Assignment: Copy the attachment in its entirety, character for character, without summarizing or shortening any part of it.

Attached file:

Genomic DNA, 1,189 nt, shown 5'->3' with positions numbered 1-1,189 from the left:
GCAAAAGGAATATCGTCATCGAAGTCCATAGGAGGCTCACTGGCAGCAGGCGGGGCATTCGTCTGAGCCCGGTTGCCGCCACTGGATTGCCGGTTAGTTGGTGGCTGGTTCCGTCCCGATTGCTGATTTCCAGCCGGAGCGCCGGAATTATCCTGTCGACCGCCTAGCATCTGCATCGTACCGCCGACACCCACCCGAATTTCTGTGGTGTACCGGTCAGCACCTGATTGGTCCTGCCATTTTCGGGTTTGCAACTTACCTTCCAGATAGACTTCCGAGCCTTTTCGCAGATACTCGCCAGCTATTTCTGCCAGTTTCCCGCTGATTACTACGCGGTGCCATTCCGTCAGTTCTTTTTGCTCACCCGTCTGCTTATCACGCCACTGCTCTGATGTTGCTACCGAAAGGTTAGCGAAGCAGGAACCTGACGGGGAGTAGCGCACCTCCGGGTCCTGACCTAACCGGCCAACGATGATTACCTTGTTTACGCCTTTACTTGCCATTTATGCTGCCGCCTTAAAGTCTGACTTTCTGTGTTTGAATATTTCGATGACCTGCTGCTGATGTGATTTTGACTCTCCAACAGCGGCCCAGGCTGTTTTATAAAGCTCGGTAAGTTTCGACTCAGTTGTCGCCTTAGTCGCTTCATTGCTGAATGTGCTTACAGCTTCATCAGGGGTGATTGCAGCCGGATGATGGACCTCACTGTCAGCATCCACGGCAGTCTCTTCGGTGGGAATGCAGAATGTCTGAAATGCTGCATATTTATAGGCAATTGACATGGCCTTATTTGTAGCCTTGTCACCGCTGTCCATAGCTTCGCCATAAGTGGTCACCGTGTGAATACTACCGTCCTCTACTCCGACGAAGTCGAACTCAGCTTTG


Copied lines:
Genomic DNA, 1,189 nt, shown 5'->3' with positions numbered 1-1,189 from the left:
GCAAAAGGAATATCGTCATCGAAGTCCATAGGAGGCTCACTGGCAGCAGGCGGGGCATTCGTCTGAGCCCGGTTGCCGCCACTGGATTGCCGGTTAGTTGGTGGCTGGTTCCGTCCCGATTGCTGATTTCCAGCCGGAGCGCCGGAATTATCCTGTCGACCGCCTAGCATCTGCATCGTACCGCCGACACCCACCCGAATTTCTGTGGTGTACCGGTCAGCACCTGATTGGTCCTGCCATTTTCGGGTTTGCAACTTACCTTCCAGATAGACTTCCGAGCCTTTTCGCAGATACTCGCCAGCTATTTCTGCCAGTTTCCCGCTGATTACTACGCGGTGCCATTCCGTCAGTTCTTTTTGCTCACCCGTCTGCTTATCACGCCACTGCTCTGATGTTGCTACCGAAAGGTTAGCGAAGCAGGAACCTGACGGGGAGTAGCGCACCTCCGGGTCCTGACCTAACCGGCCAACGATGATTACCTTGTTTACGCCTTTACTTGCCATTTATGCTGCCGCCTTAAAGTCTGACTTTCTGTGTTTGAATATTTCGATGACCTGCTGCTGATGTGATTTTGACTCTCCAACAGCGGCCCAGGCTGTTTTATAAAGCTCGGTAAGTTTCGACTCAGTTGTCGCCTTAGTCGCTTCATTGCTGAATGTGCTTACAGCTTCATCAGGGGTGATTGCAGCCGGATGATGGACCTCACTGTCAGCATCCACGGCAGTCTCTTCGGTGGGAATGCAGAATGTCTGAAATGCTGCATATTTATAGGCAATTGACATGGCCTTATTTGTAGCCTTGTCACCGCTGTCCATAGCTTCGCCATAAGTGGTCACCGTGTGAATACTACCGTCCTCTACTCCGACGAAGTCGAACTCAGCTTTG